Moving In Together
Q: My boyfriend and I have been in a long-distance relationship for the past six months, seeing each other every couple weeks. This will change in a month when I move to New York to be with him. My concern is that when we talk on the phone, we often end up fighting. It happens if I don't answer the phone or if he doesn't. This is so trivial, I know, but this lack of trust and faith in one another concerns me especially now that we are moving in together. Any advice or are we just being childish? (I'm 26, by the way.) -- Andrea
Dr. Susan: Advice? Don't unpack. Seriously, to go from seeing each other every two weeks (and mistrusting one another between times) straight to living together sounds like a recipe for speedy disillusionment. It's not particularly helpful to label conflicts as "just childish," though you're right that the specific reason you fight is quite trivial. At this point, it sounds like the two of you may not be bonded enough yet to feel sure of one another when you're apart. It's also conceivable that you're not quite sure of yourselves yet either. That may or may not change when you're together much more. Only time will tell. Before you actually start living together, have a frank talk about your expectations of this arrangement and of one another. You might want to agree to make an extra effort not to smother one another, and to allow each other independent time without being immediately accused of something dastardly. And do give yourselves some transition time in which you go easy on one another as you really, finally, get to know each other.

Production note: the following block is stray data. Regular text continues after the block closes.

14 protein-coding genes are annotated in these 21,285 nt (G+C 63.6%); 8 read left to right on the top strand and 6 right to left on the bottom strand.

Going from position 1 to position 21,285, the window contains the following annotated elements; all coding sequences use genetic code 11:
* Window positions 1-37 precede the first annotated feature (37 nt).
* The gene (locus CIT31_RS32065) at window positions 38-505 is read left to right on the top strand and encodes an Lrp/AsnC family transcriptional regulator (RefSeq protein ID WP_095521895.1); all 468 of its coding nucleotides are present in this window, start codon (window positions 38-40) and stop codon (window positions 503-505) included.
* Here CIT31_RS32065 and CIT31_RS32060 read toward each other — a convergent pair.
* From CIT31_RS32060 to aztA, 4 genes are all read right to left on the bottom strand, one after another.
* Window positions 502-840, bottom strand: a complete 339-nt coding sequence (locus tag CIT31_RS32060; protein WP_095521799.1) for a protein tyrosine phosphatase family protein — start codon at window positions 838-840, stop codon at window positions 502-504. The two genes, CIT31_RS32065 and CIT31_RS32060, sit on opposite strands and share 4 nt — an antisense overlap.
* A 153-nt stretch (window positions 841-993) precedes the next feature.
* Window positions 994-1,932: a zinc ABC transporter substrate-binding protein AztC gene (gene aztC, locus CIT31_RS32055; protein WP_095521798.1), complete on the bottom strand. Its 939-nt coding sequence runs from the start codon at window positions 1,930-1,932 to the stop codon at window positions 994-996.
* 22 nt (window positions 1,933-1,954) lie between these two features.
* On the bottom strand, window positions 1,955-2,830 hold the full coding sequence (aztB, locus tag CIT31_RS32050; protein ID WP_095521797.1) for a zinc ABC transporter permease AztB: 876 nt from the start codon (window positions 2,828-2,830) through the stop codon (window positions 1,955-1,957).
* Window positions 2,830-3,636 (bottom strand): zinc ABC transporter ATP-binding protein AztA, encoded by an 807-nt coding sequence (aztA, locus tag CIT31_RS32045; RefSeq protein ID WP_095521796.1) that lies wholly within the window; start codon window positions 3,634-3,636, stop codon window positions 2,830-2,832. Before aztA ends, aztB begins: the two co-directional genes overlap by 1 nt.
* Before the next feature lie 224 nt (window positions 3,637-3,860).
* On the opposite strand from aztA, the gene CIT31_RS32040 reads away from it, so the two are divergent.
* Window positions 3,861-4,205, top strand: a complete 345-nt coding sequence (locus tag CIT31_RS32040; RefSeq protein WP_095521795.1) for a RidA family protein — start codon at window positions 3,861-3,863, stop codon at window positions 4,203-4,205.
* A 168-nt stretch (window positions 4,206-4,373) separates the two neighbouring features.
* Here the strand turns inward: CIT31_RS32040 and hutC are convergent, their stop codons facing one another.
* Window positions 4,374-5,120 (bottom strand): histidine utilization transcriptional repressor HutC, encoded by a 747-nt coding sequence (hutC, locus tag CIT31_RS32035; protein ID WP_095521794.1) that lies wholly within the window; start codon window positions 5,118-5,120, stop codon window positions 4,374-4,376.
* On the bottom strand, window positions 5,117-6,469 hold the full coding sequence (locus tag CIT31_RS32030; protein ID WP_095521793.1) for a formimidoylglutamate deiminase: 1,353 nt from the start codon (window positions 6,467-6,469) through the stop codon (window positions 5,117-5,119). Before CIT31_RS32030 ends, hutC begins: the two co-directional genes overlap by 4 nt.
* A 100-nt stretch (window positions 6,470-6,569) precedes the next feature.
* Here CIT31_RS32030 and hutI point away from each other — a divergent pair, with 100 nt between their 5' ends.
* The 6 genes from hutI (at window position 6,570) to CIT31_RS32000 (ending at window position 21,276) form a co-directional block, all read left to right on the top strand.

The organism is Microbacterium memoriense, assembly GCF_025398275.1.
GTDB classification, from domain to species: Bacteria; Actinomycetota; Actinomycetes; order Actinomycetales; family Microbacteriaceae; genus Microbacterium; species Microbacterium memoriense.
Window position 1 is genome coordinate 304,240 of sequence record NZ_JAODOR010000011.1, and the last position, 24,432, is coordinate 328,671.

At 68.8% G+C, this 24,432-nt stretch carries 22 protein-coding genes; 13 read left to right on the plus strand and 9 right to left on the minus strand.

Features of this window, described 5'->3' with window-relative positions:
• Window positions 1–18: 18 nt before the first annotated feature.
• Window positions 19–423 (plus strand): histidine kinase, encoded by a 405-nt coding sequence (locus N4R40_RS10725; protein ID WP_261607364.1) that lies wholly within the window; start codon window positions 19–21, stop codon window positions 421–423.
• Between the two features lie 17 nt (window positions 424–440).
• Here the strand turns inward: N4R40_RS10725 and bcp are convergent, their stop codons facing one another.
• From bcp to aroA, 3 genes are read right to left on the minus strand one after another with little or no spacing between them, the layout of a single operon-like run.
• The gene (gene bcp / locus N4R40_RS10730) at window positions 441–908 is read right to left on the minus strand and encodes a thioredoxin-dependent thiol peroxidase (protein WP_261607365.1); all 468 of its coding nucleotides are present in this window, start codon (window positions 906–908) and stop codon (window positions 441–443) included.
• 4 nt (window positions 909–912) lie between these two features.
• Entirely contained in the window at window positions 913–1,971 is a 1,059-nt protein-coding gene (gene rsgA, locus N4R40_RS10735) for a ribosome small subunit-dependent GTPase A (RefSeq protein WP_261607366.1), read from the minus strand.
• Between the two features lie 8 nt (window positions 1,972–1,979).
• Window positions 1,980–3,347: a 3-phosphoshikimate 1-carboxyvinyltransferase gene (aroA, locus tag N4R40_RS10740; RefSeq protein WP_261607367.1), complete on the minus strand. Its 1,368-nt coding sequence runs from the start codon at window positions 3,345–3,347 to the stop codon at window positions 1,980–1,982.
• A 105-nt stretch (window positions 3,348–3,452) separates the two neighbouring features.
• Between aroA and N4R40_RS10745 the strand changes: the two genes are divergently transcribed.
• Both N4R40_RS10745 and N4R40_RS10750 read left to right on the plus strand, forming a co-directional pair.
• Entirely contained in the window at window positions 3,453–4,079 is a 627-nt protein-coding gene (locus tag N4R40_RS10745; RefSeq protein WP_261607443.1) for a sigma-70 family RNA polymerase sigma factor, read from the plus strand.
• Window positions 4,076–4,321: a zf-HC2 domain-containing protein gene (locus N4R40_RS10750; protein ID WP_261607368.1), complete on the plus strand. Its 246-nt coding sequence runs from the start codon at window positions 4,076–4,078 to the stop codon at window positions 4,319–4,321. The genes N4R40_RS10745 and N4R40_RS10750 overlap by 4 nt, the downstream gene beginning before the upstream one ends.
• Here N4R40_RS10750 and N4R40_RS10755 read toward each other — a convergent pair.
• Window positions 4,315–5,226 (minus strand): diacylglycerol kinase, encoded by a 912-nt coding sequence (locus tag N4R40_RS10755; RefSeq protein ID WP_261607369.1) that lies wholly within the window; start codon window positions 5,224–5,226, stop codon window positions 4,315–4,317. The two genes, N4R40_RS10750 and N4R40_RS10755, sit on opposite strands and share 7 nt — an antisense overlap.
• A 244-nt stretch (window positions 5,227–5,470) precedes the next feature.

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Susan K. Perry, Ph.D.
Susan K. Perry, Ph.D., is a social psychologist, relationship expert, and bestselling and award-winning author. Her books include Loving in Flow: How the Happiest Couples Get and Stay That Way, and Kylie's Heel, a novel for adults.
Pamela G. Chollet, Ph.D.
Dr. Pamela Chollet has a Ph.D. in clinical psychology and Master degrees in educational psychology and fine arts. Her passion has been helping people face and get through those times when they feel trapped and unable to move forward.
Anna Charbonneau, Ph.D.
Anna Charbonneau, Ph.D., is a clinical psychologist, stress management expert, and author. If you're feeling overwhelmed, stressed out, or struggling to make changes in your life, Anna can help.